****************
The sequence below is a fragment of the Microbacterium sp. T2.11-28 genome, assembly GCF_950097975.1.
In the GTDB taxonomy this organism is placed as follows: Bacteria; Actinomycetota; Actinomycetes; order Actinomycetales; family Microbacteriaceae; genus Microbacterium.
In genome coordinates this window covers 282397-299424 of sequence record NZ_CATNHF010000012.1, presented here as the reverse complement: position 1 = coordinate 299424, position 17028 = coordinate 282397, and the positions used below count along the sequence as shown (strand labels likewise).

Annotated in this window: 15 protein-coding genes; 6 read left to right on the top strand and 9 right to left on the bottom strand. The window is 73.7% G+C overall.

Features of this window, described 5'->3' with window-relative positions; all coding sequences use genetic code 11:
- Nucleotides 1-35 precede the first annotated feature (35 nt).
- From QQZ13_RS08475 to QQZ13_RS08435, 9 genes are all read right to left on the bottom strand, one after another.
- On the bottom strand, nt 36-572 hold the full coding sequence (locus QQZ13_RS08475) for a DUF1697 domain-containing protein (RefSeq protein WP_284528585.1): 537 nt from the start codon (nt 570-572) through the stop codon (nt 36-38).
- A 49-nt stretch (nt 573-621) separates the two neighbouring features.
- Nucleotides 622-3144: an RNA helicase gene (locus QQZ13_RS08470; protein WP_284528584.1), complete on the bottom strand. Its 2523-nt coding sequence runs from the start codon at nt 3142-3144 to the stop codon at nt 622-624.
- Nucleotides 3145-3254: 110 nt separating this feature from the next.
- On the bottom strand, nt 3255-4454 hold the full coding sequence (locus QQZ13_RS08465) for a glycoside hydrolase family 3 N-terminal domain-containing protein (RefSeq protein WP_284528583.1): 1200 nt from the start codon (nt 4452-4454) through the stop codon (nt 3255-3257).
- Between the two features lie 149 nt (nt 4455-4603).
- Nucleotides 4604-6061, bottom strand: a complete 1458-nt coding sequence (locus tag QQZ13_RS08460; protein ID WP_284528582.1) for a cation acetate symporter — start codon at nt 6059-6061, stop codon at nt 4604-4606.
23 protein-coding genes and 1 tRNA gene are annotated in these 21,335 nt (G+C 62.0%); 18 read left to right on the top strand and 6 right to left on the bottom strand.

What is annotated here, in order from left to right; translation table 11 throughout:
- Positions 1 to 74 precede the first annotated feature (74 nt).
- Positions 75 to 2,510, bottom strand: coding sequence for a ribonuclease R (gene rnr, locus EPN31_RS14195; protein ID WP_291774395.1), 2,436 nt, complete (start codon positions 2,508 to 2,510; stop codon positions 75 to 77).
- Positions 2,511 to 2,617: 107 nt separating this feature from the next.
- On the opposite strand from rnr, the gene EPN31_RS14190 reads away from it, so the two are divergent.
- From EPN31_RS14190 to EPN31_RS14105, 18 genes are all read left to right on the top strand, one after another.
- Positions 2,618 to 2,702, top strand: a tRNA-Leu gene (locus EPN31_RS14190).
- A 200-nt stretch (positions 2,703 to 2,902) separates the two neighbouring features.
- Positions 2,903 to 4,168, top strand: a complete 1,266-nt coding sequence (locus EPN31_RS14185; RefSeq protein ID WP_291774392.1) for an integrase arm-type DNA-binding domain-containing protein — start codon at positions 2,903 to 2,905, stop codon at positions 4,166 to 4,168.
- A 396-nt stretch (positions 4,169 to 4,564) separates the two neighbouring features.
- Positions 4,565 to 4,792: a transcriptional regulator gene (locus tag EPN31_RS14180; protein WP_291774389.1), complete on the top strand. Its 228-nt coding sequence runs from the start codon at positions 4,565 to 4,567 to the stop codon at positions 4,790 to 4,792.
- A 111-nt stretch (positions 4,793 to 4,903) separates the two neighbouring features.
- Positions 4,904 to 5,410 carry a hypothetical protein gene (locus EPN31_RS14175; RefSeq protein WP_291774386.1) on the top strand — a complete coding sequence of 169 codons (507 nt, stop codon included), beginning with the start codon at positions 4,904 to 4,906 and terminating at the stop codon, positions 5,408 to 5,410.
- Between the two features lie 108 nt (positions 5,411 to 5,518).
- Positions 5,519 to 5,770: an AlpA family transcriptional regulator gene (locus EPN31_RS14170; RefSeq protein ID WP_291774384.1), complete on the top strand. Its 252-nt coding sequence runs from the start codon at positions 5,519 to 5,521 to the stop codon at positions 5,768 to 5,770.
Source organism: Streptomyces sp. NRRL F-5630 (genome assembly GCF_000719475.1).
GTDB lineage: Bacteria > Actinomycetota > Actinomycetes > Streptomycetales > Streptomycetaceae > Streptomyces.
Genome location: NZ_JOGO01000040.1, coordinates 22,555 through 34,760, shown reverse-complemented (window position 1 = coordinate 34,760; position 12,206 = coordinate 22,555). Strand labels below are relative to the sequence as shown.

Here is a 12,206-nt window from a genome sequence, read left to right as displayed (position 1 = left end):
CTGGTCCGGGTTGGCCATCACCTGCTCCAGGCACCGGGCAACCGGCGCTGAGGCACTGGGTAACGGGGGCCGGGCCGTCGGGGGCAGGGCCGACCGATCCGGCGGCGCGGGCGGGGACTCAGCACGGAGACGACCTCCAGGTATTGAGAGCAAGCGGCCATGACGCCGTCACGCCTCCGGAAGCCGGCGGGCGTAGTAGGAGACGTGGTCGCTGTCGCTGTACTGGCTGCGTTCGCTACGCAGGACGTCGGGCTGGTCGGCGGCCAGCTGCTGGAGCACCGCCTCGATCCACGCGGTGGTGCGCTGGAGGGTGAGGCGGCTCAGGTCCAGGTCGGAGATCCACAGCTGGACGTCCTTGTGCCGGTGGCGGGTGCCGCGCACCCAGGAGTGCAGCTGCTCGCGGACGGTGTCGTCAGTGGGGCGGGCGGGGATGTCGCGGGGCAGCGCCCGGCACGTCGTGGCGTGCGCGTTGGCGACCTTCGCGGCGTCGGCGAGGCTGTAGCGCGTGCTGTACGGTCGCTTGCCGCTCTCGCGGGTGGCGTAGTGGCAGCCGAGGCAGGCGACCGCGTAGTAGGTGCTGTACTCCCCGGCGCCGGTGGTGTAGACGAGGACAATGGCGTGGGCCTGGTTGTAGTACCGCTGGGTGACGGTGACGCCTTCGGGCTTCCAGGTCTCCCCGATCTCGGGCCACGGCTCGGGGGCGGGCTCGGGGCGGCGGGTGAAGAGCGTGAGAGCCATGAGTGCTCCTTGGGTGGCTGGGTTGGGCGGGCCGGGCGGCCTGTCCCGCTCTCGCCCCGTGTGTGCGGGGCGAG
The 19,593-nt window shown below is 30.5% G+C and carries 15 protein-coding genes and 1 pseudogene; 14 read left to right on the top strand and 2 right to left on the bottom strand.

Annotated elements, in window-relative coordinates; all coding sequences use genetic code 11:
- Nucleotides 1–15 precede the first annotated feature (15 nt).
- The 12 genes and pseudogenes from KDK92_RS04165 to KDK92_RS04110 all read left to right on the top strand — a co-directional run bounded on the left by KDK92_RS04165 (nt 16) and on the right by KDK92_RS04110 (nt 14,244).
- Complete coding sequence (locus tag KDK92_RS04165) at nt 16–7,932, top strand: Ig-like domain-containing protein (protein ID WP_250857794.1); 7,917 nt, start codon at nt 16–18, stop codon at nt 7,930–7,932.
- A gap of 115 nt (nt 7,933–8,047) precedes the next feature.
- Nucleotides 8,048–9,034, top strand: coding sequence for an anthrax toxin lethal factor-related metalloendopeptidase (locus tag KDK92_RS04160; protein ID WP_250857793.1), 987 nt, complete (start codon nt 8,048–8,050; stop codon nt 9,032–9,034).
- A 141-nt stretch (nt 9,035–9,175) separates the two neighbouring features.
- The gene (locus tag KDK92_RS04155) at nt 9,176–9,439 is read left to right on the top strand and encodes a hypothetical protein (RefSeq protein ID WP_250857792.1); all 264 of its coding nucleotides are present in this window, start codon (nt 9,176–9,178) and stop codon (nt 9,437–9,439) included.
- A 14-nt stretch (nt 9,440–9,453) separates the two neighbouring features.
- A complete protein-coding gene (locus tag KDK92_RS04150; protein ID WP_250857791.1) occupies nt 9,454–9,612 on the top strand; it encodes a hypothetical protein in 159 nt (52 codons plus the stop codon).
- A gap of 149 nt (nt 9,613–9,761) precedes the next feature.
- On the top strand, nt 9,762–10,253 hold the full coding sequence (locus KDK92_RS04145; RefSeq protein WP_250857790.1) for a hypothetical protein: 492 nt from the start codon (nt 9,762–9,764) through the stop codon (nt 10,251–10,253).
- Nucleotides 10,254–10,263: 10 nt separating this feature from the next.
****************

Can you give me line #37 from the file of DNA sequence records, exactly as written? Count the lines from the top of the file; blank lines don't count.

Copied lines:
Annotated elements, in window-relative coordinates; all coding sequences use genetic code 11: